Describe how students were identified as being at risk for academic failure (AI) or as having emotional/behavioral difficulties (BI):  Two students qualified for special education services under the category of other health impairment because they had a medical condition of Attention Deficit Hyperactivity Disorder that affected attention and learning. The third student qualified for special education services under the category of specific learning disability (SLD). The eligibility criteria for SLD was a 16point or greater difference between predicted and actual achievement. Predicted achievement was obtained using the student’s cognitive ability score and a regression table.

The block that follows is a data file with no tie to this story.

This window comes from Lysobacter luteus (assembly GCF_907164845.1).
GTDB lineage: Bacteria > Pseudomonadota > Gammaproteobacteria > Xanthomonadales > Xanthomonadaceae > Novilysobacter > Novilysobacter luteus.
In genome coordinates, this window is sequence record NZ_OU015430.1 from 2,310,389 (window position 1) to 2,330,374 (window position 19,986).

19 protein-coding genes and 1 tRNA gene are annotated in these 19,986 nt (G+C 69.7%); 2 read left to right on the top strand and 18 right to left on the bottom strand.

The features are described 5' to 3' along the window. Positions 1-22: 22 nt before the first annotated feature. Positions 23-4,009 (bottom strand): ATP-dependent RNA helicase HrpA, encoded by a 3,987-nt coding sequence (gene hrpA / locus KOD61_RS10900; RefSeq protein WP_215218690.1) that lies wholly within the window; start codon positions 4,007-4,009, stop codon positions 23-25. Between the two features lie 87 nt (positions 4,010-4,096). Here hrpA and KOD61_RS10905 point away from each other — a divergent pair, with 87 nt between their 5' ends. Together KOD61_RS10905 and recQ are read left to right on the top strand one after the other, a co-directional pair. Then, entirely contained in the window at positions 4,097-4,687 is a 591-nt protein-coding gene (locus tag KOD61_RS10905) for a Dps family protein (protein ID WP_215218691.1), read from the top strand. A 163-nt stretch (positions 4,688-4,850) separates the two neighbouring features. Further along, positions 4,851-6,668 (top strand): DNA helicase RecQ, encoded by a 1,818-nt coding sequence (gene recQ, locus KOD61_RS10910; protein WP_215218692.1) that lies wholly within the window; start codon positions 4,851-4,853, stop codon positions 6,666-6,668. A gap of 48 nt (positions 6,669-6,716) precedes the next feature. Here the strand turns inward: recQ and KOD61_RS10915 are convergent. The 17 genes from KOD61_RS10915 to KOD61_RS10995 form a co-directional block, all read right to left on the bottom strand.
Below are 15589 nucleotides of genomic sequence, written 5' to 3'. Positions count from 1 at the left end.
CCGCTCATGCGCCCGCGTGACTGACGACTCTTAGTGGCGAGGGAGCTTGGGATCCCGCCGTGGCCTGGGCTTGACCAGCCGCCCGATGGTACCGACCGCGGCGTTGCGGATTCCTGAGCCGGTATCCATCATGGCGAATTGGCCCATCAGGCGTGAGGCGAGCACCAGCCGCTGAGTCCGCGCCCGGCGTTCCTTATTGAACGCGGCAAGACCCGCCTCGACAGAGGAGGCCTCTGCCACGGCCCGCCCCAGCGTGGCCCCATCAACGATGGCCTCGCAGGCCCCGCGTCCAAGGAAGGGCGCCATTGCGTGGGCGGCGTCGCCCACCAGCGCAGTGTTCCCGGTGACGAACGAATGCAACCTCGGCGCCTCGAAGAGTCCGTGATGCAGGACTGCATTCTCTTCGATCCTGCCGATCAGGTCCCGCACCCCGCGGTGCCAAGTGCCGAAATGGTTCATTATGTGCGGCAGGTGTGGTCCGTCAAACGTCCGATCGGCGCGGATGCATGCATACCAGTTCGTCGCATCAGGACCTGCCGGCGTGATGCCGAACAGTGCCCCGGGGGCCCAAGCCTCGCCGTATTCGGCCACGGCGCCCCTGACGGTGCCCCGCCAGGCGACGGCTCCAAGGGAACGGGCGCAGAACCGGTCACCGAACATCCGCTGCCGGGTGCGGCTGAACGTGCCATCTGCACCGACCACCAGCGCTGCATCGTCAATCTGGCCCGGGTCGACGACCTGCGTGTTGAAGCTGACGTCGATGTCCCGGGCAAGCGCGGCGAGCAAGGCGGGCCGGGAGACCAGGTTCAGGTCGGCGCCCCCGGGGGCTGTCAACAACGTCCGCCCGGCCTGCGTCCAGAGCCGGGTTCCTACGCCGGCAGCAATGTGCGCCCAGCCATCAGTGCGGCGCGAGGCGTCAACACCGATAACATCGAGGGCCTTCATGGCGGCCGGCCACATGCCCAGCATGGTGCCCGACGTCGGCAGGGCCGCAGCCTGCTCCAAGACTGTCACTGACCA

ACADEMIC INTERVENTION: What percentage of participants were at risk, as measured by one or more of the following criteria: below the 30th percentile on local or national norm, or
 identified disability related to the focus of the intervention?
 100.0%

BEHAVIORAL INTERVENTION: What percentage of participants were at risk, as measured by one or more of the following criteria: emotional disability label,
 placed in an alternative school/classroom,
 nonresponsive to Tiers 1 and 2, or
 designation of severe problem behaviors on a validated scale or through observation?
 %
Provide a description of the demographic and other relevant characteristics of the case used in your study (e.g., student(s), classroom(s)).
Case (Name or number)  Age/Grade  Gender  Race / Ethnicity  Socioeconomic Status  Disability Status  ELL status  Other Relevant Descriptive Characteristics 

test  test  test  test  test  test  test  test 
Design
 Please describe the study design: